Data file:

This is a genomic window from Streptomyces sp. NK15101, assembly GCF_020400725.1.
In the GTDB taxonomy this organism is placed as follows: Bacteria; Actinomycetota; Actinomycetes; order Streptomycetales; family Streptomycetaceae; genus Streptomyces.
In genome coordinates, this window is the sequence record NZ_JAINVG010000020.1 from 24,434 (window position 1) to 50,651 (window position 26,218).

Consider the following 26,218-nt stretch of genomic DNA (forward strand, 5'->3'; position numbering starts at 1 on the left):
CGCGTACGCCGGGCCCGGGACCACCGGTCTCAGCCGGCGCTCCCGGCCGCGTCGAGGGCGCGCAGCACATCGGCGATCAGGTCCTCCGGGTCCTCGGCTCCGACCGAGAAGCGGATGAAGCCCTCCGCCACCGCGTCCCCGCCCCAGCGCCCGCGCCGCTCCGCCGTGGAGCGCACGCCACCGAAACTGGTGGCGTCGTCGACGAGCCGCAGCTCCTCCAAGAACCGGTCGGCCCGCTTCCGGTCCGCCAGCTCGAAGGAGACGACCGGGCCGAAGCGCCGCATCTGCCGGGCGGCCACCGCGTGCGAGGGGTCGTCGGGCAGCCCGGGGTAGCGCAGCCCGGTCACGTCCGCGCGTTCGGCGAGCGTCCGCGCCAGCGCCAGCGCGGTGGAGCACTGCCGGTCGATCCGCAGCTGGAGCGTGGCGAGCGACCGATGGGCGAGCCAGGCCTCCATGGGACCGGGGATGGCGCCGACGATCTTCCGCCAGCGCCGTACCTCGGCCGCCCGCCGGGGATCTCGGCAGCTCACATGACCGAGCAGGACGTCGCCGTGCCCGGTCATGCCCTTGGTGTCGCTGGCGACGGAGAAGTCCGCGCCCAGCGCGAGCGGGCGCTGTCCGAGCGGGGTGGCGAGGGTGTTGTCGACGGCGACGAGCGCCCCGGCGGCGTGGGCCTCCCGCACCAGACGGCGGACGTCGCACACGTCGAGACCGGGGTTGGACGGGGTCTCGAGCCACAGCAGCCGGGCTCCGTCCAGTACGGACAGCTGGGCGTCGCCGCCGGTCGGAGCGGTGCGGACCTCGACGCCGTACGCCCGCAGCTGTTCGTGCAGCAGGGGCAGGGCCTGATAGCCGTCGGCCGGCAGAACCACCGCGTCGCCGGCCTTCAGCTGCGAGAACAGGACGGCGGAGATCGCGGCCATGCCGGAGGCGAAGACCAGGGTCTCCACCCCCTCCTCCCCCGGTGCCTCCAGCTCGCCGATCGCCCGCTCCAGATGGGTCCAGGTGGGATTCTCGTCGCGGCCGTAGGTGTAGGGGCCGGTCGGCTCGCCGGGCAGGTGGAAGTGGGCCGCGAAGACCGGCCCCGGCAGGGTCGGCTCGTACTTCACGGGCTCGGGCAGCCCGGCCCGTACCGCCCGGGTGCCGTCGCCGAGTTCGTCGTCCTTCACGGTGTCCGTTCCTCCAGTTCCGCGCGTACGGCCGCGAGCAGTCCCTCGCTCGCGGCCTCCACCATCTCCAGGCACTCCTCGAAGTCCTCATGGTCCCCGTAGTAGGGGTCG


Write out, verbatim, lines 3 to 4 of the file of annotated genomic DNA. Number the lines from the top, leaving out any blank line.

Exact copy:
In genome coordinates, this window is the sequence record NZ_JAINVG010000020.1 from 24,434 (window position 1) to 50,651 (window position 26,218).

Consider the following 26,218-nt stretch of genomic DNA (forward strand, 5'->3'; position numbering starts at 1 on the left):